In late August 1939, ama’s physician, Dr. Lamaze, told her that he had been called to military service and they had to find another doctor and maybe another hospital. They thought about going to Roseraie Hospital in Biarritz. The Roseraie was the pride of the Basque government-in-exile in southern France.  The wonderful hospital, with 500 beds, located in a private villa in Biarritz. More than 800 wounded Basque soldiers were treated at this facility.  It also took care of refugees for free, and hundreds of children were born in this hospital.

World War II started on 1 September 1939 with the invasion by Germany of Poland and ended with the surrender of Germany and Italy on 7 May 1945.  It was the largest and bloodiest armed conflict in world history.  The armed forces of seventy countries participated in air, naval and ground combat, and killed about sixty million people, most of them civilians. This war was a global military conflict involved most of the nations of the world, including all the major powers and caused the mobilization of over 100 million military personnel making this the most extensive war in history

Aita and ama bought tickets to go on the train on September 2 in early morning, but when they got up ama began to experience labor pains. They called the hospital and were told that it would close the next day. Aita went to street to hail a taxi while ama was sitting on the steps of their apartment building, but no one stopped.  They were all in a wild flight to leave Paris. But a driver of the Basque government, Rafael Picavea, who was passing through the place, took them to the clinic on time. My sister was born two hours later. She was baptized at the clinic because of the emergency, and was given the name Miren Begoña de la Paz, and they put her in a room covered with cork. Sirens could be heard throughout the night, ama told us, and they were unable to rest or get much sleep.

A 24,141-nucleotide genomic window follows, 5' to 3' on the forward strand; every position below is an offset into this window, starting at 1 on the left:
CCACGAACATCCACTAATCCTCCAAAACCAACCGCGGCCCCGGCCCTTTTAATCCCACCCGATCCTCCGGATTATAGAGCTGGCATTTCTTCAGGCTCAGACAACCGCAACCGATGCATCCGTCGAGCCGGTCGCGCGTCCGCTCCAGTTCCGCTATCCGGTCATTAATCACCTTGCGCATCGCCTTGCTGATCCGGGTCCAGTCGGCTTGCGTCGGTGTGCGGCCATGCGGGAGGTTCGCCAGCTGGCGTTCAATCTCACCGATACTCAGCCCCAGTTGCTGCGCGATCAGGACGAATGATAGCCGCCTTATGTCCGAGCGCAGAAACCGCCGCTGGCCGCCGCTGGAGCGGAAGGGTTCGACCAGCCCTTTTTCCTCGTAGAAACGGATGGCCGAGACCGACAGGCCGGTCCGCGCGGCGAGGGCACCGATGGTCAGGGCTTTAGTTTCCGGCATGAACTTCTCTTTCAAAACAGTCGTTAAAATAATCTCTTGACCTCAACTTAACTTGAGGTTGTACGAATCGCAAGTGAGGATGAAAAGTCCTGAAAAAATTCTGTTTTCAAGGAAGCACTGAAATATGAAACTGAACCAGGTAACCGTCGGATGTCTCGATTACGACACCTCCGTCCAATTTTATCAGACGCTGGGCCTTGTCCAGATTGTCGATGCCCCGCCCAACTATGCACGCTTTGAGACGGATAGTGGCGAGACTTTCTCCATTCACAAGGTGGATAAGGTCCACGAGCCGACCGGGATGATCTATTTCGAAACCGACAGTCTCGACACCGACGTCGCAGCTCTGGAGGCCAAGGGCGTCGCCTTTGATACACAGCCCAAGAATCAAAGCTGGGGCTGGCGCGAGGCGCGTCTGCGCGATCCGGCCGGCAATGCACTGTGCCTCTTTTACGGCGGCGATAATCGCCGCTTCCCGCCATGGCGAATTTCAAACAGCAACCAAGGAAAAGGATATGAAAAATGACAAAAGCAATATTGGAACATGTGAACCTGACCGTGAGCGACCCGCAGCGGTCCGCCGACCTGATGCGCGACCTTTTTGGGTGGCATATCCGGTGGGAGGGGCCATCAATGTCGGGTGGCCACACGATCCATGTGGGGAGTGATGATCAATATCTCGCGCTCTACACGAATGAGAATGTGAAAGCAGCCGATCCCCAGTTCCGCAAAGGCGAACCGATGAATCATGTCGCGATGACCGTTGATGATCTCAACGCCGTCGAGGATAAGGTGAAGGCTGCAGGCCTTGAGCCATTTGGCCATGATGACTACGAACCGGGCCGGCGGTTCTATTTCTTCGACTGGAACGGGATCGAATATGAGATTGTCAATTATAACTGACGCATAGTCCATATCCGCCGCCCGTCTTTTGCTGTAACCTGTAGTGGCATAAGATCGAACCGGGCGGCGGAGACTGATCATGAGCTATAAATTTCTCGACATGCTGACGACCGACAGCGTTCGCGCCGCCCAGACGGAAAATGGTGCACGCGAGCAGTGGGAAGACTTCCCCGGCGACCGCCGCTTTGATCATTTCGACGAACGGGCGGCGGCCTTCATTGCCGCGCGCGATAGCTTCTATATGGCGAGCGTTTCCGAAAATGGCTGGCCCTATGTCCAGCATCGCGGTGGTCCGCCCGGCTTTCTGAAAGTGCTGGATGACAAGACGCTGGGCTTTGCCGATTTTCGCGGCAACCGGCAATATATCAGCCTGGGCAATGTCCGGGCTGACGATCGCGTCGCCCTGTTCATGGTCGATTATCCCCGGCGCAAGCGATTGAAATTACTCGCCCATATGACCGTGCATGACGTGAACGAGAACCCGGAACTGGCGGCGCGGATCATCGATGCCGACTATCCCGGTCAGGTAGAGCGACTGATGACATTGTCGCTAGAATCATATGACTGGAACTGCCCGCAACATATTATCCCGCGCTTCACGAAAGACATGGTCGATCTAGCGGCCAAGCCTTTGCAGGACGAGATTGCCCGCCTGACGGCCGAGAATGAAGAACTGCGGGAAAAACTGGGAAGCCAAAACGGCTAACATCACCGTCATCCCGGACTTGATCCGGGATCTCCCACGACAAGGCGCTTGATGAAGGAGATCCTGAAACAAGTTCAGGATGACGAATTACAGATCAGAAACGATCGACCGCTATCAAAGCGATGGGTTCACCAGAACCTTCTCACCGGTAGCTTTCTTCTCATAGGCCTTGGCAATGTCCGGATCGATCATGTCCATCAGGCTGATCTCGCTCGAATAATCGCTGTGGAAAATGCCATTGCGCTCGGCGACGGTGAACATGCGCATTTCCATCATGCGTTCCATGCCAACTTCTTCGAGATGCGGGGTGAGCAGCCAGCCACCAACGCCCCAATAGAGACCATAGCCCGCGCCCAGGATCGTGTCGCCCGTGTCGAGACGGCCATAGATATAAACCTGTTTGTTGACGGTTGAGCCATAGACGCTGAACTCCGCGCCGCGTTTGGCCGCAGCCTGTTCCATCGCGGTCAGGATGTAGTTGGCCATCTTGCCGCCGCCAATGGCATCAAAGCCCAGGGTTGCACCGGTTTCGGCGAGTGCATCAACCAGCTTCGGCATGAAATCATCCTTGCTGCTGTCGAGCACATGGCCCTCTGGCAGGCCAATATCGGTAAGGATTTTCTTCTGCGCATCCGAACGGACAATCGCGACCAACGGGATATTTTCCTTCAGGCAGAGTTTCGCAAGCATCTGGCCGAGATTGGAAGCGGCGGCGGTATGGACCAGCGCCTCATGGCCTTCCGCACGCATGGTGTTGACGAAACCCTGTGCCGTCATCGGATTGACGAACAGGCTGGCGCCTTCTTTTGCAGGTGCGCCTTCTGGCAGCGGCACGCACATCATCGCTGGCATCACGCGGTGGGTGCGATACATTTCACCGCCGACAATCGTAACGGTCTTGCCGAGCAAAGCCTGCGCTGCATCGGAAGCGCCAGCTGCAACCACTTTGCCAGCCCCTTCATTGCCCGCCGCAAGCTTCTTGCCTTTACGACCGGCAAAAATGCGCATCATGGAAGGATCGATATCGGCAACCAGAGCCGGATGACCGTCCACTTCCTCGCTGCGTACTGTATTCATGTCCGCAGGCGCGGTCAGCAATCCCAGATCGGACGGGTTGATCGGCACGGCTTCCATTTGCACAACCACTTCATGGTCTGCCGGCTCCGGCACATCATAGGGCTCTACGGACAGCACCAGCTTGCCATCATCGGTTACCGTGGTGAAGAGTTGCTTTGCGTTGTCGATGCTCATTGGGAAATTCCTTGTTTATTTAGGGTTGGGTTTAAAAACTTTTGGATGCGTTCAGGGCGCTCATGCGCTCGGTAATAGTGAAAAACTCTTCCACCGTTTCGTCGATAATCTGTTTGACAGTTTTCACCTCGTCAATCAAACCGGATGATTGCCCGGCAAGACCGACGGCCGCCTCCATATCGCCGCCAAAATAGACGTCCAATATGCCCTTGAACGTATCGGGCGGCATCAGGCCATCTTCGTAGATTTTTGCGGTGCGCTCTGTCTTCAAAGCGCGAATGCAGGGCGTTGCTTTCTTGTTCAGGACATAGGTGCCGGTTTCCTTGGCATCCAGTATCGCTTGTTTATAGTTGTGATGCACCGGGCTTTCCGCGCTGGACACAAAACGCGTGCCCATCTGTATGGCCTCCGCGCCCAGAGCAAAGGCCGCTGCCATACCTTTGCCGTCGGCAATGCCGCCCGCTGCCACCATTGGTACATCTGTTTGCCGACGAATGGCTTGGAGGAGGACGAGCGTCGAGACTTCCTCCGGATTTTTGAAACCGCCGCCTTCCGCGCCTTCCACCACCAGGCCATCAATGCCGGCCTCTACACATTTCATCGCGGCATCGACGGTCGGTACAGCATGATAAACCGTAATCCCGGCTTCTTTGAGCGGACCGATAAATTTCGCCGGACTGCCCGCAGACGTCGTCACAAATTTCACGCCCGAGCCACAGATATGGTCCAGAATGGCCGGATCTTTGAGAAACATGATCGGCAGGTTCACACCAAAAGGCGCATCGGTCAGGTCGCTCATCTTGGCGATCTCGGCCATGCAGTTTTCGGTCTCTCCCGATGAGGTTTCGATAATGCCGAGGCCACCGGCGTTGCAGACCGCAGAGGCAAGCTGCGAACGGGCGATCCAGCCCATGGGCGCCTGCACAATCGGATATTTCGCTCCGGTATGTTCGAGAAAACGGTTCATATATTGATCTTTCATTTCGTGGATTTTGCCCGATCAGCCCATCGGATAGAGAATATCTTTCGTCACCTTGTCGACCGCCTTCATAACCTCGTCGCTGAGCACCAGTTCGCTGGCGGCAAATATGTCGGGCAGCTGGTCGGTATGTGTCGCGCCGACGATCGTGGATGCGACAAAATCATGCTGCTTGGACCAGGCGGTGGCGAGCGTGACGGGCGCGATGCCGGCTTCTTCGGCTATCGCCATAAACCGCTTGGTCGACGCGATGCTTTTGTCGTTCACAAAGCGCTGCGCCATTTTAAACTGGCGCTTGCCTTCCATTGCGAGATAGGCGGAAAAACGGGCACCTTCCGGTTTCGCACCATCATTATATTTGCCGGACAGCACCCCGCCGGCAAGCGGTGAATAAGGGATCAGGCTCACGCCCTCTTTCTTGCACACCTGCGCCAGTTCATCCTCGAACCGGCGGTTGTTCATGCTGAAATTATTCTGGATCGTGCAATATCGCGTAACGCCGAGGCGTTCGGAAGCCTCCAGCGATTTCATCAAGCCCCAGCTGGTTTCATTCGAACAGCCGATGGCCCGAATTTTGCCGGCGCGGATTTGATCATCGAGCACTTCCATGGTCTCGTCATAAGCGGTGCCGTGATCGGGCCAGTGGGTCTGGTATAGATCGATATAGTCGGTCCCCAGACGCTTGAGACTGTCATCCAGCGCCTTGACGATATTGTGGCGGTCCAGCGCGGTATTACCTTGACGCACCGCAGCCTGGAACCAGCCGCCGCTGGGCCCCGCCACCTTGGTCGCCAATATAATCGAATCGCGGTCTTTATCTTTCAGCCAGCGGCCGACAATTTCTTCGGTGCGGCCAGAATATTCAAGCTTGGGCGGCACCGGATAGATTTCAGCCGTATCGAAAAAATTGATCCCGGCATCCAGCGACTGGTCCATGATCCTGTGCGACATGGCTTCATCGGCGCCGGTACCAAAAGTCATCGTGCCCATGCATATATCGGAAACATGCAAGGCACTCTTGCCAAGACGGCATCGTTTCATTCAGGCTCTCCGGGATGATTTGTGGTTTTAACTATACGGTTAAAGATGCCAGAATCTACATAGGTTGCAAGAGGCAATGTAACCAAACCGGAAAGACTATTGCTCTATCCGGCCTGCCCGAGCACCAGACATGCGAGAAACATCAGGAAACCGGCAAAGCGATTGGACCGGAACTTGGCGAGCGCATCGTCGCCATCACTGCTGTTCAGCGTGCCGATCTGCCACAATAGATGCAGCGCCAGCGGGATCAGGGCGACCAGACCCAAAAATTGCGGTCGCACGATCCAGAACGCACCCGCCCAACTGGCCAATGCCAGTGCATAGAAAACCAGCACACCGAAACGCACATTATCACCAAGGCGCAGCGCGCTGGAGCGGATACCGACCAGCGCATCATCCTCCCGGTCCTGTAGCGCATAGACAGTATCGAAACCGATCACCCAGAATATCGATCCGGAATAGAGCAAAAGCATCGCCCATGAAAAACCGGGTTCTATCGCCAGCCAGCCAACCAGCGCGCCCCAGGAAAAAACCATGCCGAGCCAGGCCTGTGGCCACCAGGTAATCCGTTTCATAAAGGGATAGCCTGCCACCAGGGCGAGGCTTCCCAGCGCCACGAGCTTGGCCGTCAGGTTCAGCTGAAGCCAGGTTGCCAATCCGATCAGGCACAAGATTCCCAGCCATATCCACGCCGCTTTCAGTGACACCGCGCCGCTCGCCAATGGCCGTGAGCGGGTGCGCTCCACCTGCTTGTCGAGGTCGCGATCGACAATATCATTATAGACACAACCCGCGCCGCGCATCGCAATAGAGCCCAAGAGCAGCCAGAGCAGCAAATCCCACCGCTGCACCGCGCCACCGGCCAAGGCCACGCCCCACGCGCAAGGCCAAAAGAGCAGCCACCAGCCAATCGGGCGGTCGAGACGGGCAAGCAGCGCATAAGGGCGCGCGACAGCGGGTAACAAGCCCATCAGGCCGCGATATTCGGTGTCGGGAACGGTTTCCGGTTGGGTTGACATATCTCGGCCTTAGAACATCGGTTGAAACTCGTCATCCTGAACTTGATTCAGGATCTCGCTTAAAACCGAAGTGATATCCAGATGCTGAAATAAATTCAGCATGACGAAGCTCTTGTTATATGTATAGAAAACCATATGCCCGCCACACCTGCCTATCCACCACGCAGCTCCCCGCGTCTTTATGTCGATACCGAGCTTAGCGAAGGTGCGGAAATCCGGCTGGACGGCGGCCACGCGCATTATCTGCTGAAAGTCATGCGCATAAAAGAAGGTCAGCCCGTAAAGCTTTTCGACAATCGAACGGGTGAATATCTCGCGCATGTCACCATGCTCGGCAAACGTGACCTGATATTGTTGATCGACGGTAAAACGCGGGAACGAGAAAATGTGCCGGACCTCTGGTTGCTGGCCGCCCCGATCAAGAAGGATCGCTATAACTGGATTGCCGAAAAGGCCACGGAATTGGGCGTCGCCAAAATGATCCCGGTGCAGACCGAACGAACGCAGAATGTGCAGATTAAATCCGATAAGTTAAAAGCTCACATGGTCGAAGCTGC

In the autumn, people returned to Paris, but the city was still dark, and they had to go on the street with flashlights. Paris looked sad and people concerned about the uncertain future.

On 14 June 1940 the Germans entered Paris. The Maginot Line did not cover the area chosen by the Germans for their attack was through a wooded and mountainous region primarily in Belgium and Luxembourg, and they then spread out into France in valleys carved by rivers of fast currents. This was difficult terrain in which to mount large scale military operations.  However, in the First and Second World War the Germans were successful in crossing through the Ardennes to attack the relatively weakly defended area of France.

          As the Germans occupied France, they now also built the "Atlantic Wall,” which was like the Maginot Line. This wall was constructed around the Atlantic coastline of France but the Germans likewise found these defenses useless when the moment arrived, because the Allies found a way to invade France through Normandy.  This was due in part to the effectiveness of the Basque agents. From 1940 to 1945 the Basque resistance was involved in activities to contribute to the Allies in the fight against Germany. The American Consulate in Bilbao became the clearinghouse for intelligence data that the Basque messengers obtained in France by submitting information about German operations and bases. One of the most extraordinary efforts of the underground was one in which the Basque agents cooperated with the French maquis to remove sand from various parts of the beaches of Normandy and put it in bags and to be smuggled across the border to Bilbao and then to England.  There experts could analyze the sand density and identify the best beaches for heavy vehicles during the invasion of France in 1944.